Life and Death on Cemetery Hill

Photo by Kirk Astroth

“We died in your hills, we died in your deserts,

We died in your valleys, we died on your plains,

We died ‘neath your trees and we died in your bushes,

Both sides of the river, we died just the same.”

—Woody Guthrie, Deportee


“I don’t want to live forever,

But I don’t want to die tonight.”

—boygenius, Afraid of Heights

Alone, but not alone. Perched atop an exposed, wind-blown ridge in the Sonoran Desert a few miles north of the Mexican border in Arizona, the graveyard resembles a sepia tone image from the 1930s—slate gray sky, brown land. Mesquite, yucca, white thorn acacia, and cacti all struggling to survive on little rain in these rocky soils. But survive they do in this landscape of both death and life. Southern Arizona is America’s necropolis where death and dying is ever-present.

And there’s wind—groaning, growling, at times moaning. A sonorous Sonoran desert song of sorrow snaking through the arroyos and stony ravines. Here the wind is a constant, scouring the ground and bending low-lying creosote branches that act like brooms, sweeping the ground clean of all pebbles and detritus, creating angel wings on the hardpan surface. But the views from the ridge are spectacular when puffy clouds skirt the skies, migrating from west to east. In spring, after decent winter rains, things turn green, and for a brief time life seems good in the desert. But not today this January. Wailing, the wind propels a different narrative.

On Cemetery Hill, few plants have found sanctuary inside simple fencing surrounding twelve graves—a place where this sacred ground is protected from semi-wild cattle that graze and trample this landscape. The picket fence and chain-link fencing also provides a barrier of sorts to the migrating deer and javelinas, but it is largely symbolic. Not that they can’t surmount the barrier. In truth, this effort at “prevention through deterrence,” is just as ineffective as our recently expanded border Wall, but not nearly so deadly.

Slowly, we creep up the rocky road in our Humane Borders water truck, already feeling the heat of the morning sun coming in through our open windows. Even in January it can be hot in the Sonoran Desert during the day—but also freezing at night. The wind provides some relief from the heat of this warm winter day. For those of us who live here in southern Arizona, we are well aware that the desert is a place of extremes and extremists.

Today on Cemetery Hill, we decide to linger longer than usual at this family cemetery. We choose to pause on our water run at this graveyard because we are not on a schedule. We’re out here in our Humane Borders truck to resupply our water stations, and besides, the barrel is only a few hundred yards away from Cemetery Hill. We pause to pay silent tribute to this familia—a symbolic gesture we do on our monthly trek to support today’s migrants who struggle to survive.

Inside the cemetery enclosure, offerings in the form of colorful pieces of cloth, flags, rosaries, and trinkets sway in the wind, a plea to anyone passing by to visit. Diverse momentos are scattered atop the mounds of the deceased. So, we stop. We know our thoughts are no comfort to the deceased, but at least we find some solace that these people found an appropriate resting place and, for the most part, their names still endure.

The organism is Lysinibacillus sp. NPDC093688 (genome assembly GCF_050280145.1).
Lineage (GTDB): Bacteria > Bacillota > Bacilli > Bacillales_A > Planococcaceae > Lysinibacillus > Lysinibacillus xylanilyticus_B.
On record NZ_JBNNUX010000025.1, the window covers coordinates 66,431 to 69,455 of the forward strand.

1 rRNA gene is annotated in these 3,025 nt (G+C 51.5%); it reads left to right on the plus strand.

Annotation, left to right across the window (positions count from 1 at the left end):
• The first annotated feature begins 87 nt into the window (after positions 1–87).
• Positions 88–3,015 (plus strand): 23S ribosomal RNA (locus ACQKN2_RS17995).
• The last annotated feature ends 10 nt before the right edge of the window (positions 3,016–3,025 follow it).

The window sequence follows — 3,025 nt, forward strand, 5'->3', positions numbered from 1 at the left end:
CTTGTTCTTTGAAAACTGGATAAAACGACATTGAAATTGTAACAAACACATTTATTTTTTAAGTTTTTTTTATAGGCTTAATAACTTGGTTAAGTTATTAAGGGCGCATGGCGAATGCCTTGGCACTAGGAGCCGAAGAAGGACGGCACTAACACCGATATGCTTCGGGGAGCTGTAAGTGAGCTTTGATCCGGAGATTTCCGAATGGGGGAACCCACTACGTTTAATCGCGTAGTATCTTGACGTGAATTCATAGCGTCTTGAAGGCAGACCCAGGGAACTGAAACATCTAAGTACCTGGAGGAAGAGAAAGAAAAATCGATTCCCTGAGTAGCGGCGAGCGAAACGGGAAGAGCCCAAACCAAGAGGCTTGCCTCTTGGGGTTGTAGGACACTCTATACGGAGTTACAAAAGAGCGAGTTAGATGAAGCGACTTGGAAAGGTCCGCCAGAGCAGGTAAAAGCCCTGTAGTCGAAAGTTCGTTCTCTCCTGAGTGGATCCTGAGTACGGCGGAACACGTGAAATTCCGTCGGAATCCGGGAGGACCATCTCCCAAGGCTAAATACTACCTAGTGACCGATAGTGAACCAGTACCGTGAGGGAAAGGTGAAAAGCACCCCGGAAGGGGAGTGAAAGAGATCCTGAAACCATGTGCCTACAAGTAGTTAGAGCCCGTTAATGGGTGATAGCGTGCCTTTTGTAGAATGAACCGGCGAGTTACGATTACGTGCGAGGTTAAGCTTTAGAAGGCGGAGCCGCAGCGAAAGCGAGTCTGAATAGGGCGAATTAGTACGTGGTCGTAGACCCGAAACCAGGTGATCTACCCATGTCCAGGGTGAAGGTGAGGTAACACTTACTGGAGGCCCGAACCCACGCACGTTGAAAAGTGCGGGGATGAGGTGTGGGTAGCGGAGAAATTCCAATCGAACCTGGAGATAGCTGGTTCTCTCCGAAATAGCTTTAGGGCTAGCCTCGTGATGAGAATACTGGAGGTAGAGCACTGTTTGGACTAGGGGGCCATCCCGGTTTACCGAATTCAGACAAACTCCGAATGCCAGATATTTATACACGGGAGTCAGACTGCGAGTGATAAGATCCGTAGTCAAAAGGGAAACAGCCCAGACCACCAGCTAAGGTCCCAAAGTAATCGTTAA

The graves on Cemetery Hill are well-tended for being so far from any settlement or paved road. Several graves sprout vases filled with plastic flowers, photos, trinkets, and memorabilia celebrating the lives of the antepasados. There is no longer any trace of a building, house or even any kind of structure to know where they lived. No ranchero nor hacienda. But they were all part of a large-unified family.

The earliest birth recorded on these gravestones is 1871—Ygnacio Cañez, who died in 1963. His wife, Ysabel, lies next to him, born 1877 and died 1966. Ygnacio came up from Altar, Sonora, as a young child trailing his father and an ox-drawn wagon hauling wood, produce and other necessities for a new life north of the new border. Their hijos lie nearby—Antonio, Sofia, and Carlos. Antonio must have been a miner, his grave decorated with mining paraphernalia: a gold pan, a replica small pickaxe, and a figurine of a miner. The bisabuelos are surrounded by children and grandchildren (nietos): Manuel, Letha, Francisco, Mario, Danny and several unmarked graves in this family plot. Letha, born in 1937, is the most recent burial from 2013. The elders lived long lives—living into their nineties by looking at the dates on the gravestones. Some graves lack names, or they have been worn away by wind and time, but they are kept weed-free and in good shape. Obliterated by the passage of years but not forgotten. Not alone.

Eventually, we close the gate to the small cemetery and get back in our truck to head to our water station. Our flag is quite visible above the skyline, waving hello—a good sign that it probably hasn’t been vandalized since our last visit. In the wind, the blue flag with the international symbol of water—a spigot—flutters to our south over the sienna landscape, inviting migrants to refill their water jugs for the continuation of their journey north. Most flagpoles also have solar lights, making them more visible at night and projecting a glowing beacon of hope.


Sadly, a record of legacy such as the Cañez family is not typical for most migrants who perish in the vast desert beyond Cemetery Hill. Many migrants are nameless, lost, forgotten. Since 2000, nearly 1,000 human remains in the Pima County Medical Examiner’s Office were unidentified and unclaimed. Their remains are buried in a potter’s field in Tucson’s Evergreen cemetery—the largest single location of unknown migrant graves in the U.S. They are Los Desconocidos, awaiting identification, a name, a family connection.

But this is only part of the story. Many more migrants who perish in the desert are never found—lost forever in a shameful land of unmarked tombs. The Sonoran Desert is an unforgiving landscape—one likened to the challenge of traversing an alien landscape—akin to “cruzar la cara de la luna” (crossing the face of the moon).